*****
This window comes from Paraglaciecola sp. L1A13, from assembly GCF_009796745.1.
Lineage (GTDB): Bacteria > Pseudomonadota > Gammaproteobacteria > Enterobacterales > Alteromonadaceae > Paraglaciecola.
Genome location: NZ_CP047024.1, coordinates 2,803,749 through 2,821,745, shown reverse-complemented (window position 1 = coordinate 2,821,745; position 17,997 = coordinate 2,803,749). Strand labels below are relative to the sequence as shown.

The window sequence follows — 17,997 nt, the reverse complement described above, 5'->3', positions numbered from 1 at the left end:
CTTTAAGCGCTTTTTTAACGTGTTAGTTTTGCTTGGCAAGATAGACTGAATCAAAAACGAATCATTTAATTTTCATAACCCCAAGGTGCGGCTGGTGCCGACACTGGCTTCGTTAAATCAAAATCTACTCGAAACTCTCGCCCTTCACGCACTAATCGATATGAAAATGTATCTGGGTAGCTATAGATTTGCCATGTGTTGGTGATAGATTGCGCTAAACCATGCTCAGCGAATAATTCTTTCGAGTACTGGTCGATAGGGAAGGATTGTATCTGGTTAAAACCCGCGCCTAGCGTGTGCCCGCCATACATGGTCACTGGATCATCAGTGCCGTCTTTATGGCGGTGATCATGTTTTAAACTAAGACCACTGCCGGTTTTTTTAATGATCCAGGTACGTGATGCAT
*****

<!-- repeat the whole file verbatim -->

This window comes from Paraglaciecola sp. L1A13, from assembly GCF_009796745.1.
Lineage (GTDB): Bacteria > Pseudomonadota > Gammaproteobacteria > Enterobacterales > Alteromonadaceae > Paraglaciecola.
Genome location: NZ_CP047024.1, coordinates 2,803,749 through 2,821,745, shown reverse-complemented (window position 1 = coordinate 2,821,745; position 17,997 = coordinate 2,803,749). Strand labels below are relative to the sequence as shown.

The window sequence follows — 17,997 nt, the reverse complement described above, 5'->3', positions numbered from 1 at the left end:
CTTTAAGCGCTTTTTTAACGTGTTAGTTTTGCTTGGCAAGATAGACTGAATCAAAAACGAATCATTTAATTTTCATAACCCCAAGGTGCGGCTGGTGCCGACACTGGCTTCGTTAAATCAAAATCTACTCGAAACTCTCGCCCTTCACGCACTAATCGATATGAAAATGTATCTGGGTAGCTATAGATTTGCCATGTGTTGGTGATAGATTGCGCTAAACCATGCTCAGCGAATAATTCTTTCGAGTACTGGTCGATAGGGAAGGATTGTATCTGGTTAAAACCCGCGCCTAGCGTGTGCCCGCCATACATGGTCACTGGATCATCAGTGCCGTCTTTATGGCGGTGATCATGTTTTAAACTAAGACCACTGCCGGTTTTTTTAATGATCCAGGTACGTGATGCAT